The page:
To paint a benign picture of “core” inflation in Asia after stripping out soaring commodity costs is as pointless as it is morally repugnant.
Take Cambodia, for instance.Food accounts for as much as 59% of what a rural household in that country consumes. That compares with just 15% in the US.
For the Philippines as a whole, the share of food in the average consumption basket is as high as half; in Indonesia, it’s two-fifths. The importance of food drops to a still high 34% in China and 31% in Malaysia, according to the World Bank’s latest report on the economic outlook for East Asia.
Purists say any rise in the prices of energy or agricultural products need not, by themselves, be inflationary. If there’s no change in demand conditions, then households will merely spend less money on other things, such as clothes or entertainment. These goods will become cheaper and compensate for costlier food and fuel.
However, when a household consumes very little besides food and kerosene (for the stove), what does it cut back on?
In any case, prices of goods and services that aren’t freely traded can take a long time to adjust, allowing expectations about future inflation to get entrenched. That’s exactly what’s happening in Asia.
“Upward price pressures originating from food may be more permanent than many central banks anticipate,” says Lawrence Goodman, head of global emerging market currency strategy at Bank of America Corp. in New York. “Emerging market central banks should exercise caution in drifting to a de facto core inflation target.”
Thailand is the only emerging market nation out of 24 tracked by Bank of America to explicitly target core inflation.
Since the Bank of Thailand is trying to manage prices that are by definition more stable than volatile fresh food and fuel, it ought to be doing better than others. But it isn’t. Core inflation in Thailand accelerated to 1.7% in March from 0.7% in August.
Bond investors should, therefore, be sceptical of the “oh- it’s-just-food” argument. No policymaker in Asia can justify loose monetary policy on that basis.
Equally spurious is the idea that rising commodity prices may actually be good for poorer Asian countries because of the high shares of agricultural employment in their workforces.
The urban poor, the landless rural workers and small farmers with no surplus to sell on the market constitute the group that isn’t likely to benefit from food inflation. As the World Bank notes, these people make up 64% of Cambodia’s population; the figure for Vietnam is 66%.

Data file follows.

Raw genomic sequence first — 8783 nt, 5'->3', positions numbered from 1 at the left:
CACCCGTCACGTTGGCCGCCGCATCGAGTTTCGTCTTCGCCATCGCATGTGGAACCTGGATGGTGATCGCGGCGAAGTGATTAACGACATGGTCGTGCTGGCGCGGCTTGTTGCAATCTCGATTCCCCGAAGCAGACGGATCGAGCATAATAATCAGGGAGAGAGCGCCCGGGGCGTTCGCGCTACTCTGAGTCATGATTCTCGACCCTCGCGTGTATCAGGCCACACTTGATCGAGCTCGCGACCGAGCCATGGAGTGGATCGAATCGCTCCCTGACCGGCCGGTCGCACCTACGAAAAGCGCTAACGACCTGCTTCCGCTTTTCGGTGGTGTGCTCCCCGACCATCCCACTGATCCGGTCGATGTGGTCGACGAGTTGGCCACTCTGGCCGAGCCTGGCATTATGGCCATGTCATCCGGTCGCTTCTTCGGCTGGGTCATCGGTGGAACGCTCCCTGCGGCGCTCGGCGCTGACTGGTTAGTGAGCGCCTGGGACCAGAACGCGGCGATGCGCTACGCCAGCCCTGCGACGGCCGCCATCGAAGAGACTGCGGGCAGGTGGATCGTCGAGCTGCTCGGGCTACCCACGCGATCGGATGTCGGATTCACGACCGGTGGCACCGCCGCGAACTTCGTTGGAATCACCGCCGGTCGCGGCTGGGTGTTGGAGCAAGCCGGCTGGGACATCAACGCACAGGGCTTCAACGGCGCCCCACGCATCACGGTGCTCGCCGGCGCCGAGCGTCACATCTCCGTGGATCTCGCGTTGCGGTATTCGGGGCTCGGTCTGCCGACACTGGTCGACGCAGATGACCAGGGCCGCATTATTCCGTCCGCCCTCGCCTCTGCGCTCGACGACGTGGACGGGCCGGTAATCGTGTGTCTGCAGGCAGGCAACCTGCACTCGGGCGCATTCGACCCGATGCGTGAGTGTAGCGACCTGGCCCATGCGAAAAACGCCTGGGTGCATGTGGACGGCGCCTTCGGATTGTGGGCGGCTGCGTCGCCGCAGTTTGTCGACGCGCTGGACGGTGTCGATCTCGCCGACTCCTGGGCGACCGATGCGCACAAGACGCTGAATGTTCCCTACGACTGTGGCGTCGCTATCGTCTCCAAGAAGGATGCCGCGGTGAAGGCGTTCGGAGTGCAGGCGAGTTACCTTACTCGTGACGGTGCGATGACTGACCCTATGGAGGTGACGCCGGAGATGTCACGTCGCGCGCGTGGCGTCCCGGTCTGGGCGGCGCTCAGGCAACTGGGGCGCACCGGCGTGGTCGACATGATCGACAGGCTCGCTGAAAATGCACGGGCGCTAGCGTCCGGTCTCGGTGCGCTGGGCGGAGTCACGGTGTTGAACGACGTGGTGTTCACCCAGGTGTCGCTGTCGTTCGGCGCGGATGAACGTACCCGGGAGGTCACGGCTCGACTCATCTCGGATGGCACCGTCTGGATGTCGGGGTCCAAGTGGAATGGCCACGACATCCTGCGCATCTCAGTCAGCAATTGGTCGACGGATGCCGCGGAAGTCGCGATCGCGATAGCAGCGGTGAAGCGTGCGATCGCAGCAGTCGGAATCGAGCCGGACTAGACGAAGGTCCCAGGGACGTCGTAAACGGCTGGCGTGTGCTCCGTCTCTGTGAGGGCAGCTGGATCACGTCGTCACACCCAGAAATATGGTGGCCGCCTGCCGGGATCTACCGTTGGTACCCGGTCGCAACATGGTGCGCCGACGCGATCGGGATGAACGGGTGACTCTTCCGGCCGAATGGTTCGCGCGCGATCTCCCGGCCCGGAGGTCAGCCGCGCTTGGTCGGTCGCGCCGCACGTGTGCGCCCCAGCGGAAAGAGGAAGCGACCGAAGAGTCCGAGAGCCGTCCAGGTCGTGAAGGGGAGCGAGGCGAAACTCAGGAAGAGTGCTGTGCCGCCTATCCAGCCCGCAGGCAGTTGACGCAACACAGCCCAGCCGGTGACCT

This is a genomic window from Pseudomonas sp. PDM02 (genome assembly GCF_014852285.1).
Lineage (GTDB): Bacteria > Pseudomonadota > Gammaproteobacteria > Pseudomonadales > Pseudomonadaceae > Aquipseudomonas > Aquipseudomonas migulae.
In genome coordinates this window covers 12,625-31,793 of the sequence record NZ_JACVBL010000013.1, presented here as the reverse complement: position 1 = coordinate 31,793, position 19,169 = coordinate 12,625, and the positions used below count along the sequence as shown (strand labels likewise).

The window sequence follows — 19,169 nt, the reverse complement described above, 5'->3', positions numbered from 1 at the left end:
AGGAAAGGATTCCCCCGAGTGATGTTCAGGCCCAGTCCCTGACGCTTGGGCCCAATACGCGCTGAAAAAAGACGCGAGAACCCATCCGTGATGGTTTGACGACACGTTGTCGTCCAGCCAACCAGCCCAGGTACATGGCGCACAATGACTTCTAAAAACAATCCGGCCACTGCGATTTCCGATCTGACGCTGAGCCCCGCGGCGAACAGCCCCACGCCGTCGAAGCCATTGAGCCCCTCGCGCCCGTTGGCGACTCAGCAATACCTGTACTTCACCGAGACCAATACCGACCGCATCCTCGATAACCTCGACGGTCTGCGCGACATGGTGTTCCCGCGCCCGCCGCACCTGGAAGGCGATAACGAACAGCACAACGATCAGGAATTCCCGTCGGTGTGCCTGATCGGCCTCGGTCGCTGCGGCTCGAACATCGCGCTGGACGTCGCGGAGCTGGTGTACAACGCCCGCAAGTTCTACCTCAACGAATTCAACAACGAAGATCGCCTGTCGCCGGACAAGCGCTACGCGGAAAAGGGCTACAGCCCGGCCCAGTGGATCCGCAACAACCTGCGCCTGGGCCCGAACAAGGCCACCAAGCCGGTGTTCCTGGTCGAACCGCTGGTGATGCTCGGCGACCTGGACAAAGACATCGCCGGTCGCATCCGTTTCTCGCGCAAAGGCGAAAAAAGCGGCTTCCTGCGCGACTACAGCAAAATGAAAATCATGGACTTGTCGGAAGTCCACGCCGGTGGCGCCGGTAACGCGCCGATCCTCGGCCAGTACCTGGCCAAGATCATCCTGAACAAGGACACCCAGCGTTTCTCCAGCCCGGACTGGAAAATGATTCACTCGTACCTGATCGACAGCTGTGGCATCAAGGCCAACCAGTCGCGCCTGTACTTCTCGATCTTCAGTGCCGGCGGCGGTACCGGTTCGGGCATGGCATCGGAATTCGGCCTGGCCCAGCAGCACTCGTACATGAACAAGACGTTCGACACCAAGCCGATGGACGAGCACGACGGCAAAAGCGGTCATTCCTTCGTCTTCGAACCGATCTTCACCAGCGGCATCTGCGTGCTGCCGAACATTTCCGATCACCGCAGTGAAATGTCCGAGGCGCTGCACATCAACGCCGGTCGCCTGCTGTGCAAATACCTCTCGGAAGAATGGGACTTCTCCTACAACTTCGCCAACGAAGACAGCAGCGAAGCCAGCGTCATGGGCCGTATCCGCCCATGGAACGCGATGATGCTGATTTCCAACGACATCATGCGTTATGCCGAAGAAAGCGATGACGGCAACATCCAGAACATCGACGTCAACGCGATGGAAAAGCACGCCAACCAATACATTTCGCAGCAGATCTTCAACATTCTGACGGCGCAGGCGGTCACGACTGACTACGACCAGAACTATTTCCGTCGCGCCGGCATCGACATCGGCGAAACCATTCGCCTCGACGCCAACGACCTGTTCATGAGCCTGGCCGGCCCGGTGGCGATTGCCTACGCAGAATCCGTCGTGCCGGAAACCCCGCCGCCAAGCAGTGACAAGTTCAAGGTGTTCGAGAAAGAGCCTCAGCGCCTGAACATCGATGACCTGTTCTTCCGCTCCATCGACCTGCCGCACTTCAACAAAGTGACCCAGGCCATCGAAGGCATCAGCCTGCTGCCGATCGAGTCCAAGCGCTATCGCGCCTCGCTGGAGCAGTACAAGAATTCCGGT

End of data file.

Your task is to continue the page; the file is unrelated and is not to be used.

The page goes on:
It’s futile to expect that elevated food prices will self-correct if the urban poor went back to their villages.
Agriculture doesn’t need—and can’t use—more labour to produce bigger crops. It needs more land, more water, better technology and less of the current craze for biofuels.
None of that is forthcoming.
Nor should investors place much faith in the unusual strategies adopted by Asian governments thus far to respond to food price inflation.
China, India, Indonesia and Mongolia are experimenting with price controls, export bans, reduction in tariffs on agricultural imports, and subsidies.
In Pakistan, paramilitary troops have been stationed at flour mills in Baluchistan to prevent illegal exports to neighbouring Afghanistan.
In the Philippines, investigators are raiding rice warehouses to crack down on hoarding.
While these measures may be necessary, they won’t be enough to stabilize prices in the absence of strong monetary discipline, especially when the US Federal Reserve is stoking future inflationary expectations by slashing interest rates.
In those Asian nations where the economy is flush with funds, prices have been the hardest to tame. One such country is Vietnam where the money supply expanded 47% last year and the exchange rate was unchanged.
“Where inflation is highest, the common feature has been rapid monetary growth driven in large part by intervention to slow the appreciation of the local currency against the US dollar,” says the recent World Bank report on East Asia.
To use core inflation as an excuse to prematurely loosen monetary policy in the face of high commodity prices hurts investors. Already, in several emerging markets, “inflation is rapidly eroding real yields,” says Bank of America’s Goodman.
Local currency bond markets in Asia are both tiny and dominated by state-controlled financial institutions. It’s tough for private investors to play vigilante and demand compensation for inflation.
Luckily for them, in this particular battle, investors’ interests are aligned with those of the poor and the middle class. Bloomberg
Respond to this coulmn at firstname.lastname@example.org